Out of the Garden
Holy 1994!! This is all I could think of when I first heard “Control Me” from Out of the Garden, Tancred’s third album. This was my introduction to Tancred, Jess Abbott’s apparent side project. Who is Jess Abbott? Well, all I know is that she plays (or played?) guitar for Now, Now, whose 2012 album Threads was my #10 pick of that year (see here). However, this does not sound like a side project. Instead it sounds like a well-rehearsed and seasoned rock trio who were raised on a heavy dose of “alternative rock” radio. The best music is able to transport one’s mind to another place or time or emotion and this album transports me directly to the early to mid-90s – the time after Nirvana’s big breakthrough and major record labels (remember those?) were signing any band who employed loud guitars and pop hooks to huge contracts. This is not a slight, as Tancred have captured the best of those times with genuine energy, direct coming of age lyrics, and fantastically abrasive guitars.
Tancred utilize the loud/quiet/loud approach that Nirvana used so well, but then if you throw in the buzzing and bright melodies of bands such as Veruca Salt, The Breeders, Julianna Hatfield, and the under-appreciated That Dog (whose Anna Waronker co-produced this album) it all comes alive and sounds as vibrant and exciting as ever. Abbott is an amazing and versatile guitarist and this trio sound like they are having fun with these songs, which is contagious.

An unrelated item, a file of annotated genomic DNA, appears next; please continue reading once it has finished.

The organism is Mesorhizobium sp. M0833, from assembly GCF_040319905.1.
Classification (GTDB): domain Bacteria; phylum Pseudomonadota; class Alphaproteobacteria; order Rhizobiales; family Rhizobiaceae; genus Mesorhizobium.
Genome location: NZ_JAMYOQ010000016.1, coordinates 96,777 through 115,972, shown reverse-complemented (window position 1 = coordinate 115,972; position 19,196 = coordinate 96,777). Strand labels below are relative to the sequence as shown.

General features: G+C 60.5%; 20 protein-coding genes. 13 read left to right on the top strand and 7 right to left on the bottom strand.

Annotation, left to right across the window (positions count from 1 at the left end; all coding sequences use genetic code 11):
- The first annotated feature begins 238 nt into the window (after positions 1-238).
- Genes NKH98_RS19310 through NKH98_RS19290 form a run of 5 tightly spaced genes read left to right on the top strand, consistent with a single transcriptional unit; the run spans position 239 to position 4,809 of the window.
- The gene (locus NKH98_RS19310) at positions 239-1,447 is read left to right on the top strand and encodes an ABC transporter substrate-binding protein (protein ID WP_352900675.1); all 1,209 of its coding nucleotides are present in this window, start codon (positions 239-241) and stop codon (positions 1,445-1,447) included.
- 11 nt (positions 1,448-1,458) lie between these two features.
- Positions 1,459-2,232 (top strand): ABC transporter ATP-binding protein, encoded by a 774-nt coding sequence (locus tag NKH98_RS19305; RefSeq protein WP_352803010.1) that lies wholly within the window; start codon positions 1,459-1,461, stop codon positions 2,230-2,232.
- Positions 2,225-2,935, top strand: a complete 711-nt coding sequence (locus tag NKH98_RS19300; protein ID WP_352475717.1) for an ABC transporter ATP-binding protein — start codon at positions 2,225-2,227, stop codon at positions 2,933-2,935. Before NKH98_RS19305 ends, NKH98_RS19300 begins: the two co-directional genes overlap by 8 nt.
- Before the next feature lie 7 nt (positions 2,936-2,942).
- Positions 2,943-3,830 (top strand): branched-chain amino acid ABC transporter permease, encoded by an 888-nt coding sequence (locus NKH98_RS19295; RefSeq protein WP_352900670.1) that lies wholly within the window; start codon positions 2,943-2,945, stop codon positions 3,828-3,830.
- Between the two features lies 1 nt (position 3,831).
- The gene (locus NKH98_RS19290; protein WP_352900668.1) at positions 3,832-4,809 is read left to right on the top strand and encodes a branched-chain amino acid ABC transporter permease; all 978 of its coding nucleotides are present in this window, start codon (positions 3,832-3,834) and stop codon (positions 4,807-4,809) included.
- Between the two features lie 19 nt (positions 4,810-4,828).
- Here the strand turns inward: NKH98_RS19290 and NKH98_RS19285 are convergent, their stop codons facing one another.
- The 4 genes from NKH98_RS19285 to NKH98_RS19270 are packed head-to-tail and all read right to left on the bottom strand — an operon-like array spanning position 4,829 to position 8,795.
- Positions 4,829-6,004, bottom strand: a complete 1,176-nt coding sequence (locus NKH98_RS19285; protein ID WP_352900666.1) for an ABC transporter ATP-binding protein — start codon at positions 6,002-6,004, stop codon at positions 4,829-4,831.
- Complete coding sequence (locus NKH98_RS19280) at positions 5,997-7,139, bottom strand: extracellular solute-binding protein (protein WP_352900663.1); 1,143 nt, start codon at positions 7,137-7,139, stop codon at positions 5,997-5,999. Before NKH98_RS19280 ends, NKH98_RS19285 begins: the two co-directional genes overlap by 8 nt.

The three-minute pop numbers like the opening trio of “Bed Case,” the drum overloaded in-the-red bursts of “Joey,” and “Control Me” all sound FM radio ready and are as endlessly catchy as anything of its kind and fun as hell. But it’s the more complex and darker tunes like “Not Likely” and the guitar only “Hang Me” that give this album some balance and variety. There is an abundance of sexual euphemisms, disgust, work angst, and a newly discovered confidence all over Abbott’s lyrics and this is all best encapsulated in the explosive “Pens”, whose off-kilter verses careen into the oddball chorus of “I’m incredibly healthy in my head / It’s crazy how stable I am.”
The album fully blossoms for me on the second side. The quietly angry and confused “Hang Me” melds seamlessly into the album’s fastest and catchiest song “Sell My Head.” Then comes the dark humor of “Poise,” with a chorus to die for, or kill for, in this case. The closing “Pretty Girls” is both a deep album ender and a teaser that leaves us wanting more. What else can one ask for?
Tancred "Bed Case"